3 Biggest Obstacles to Strategic Risk Management
Steven Minsky | Aug. 21, 2013
Strategic Risk Management and Enterprise Risk Management are invariably linked. Organizations focusing on Strategic Risk Management (SRM) understand that it’s not always an individual risk that results in a loss event, but the failure to adequately account for a number of related risks, goals, or requirements.
Examining the adoption of SRM, Rodd Zolkos of Business Insurance finds a great deal of overlap with the core principals of Enterprise Risk Management. His article, “Interest in strategic risk management grows, as boards push to adopt initiatives,” identifies a number of concerns preventing organizations from adopting formalized risk management processes, even as boards, ratings agencies, and regulators push for stronger programs.
Among the common challenges faced by businesses implementing Strategic Risk Management – defining a risk appetite statement, poor internal communications, and tracking measurable results – many, if not all, can be addressed with an ERM Solution.
1. Define a Risk Appetite
A risk appetite is no longer a theoretical concept. Regulations like RMORSA and Solvency II (with more sure to come) require organizations to define levels of exposure with which they are comfortable. Defining a risk appetite by tracking risk assessments, setting quantitative and qualitative criteria, and taking into consideration a risk’s unique impact on financial metrics, external relationships, and most importantly, strategic goals, is nearly impossible to accomplish with two dimensional spreadsheets. An ERM software solution will automate the organization of data, taking care of the aggregation so that risk managers can react to trends instead of loss events.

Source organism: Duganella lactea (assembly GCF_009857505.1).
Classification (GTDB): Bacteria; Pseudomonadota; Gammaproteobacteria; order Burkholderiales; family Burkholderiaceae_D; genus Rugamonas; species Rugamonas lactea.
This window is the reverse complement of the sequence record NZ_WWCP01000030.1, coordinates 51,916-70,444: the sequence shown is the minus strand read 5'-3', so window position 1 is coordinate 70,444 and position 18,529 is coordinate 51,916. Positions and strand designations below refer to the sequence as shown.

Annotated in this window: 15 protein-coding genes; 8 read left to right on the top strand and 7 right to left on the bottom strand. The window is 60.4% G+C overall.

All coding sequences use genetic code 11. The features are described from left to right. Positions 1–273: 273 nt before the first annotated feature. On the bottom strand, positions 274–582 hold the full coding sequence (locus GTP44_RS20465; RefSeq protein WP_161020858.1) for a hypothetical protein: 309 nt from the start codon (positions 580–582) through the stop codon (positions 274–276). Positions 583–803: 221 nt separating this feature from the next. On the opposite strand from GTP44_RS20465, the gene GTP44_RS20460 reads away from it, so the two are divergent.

2. Improve Internal Communications
Engaging stakeholders is critical to Strategic Risk Management. If employees are unaware of how their responsibilities relate to the big picture, strategic goals remain abstract instead of actionable. The best way to engage employees is by providing them with a tool that accomplishes the more frustrating aspects of their work, like preparing for audits and documenting metrics, so that they can spend more time on the value add activities that make them more productive. Having process owners manage risk is a complex undertaking, but equip them with tools that prepare their department for audit, and risk management will follow suit.
3. Track Measurable Results
What’s more important to the board than implementing Strategic Risk Management? Documenting measurable, quantitative results. With flexible reporting capabilities, the right ERM solution allows your organization to measure its progress against industry accepted risk management frameworks like the RIMS Risk Maturity Model, COSO, or ISO. Watch as your organization’s risk management program matures, and evolves into a core business competency.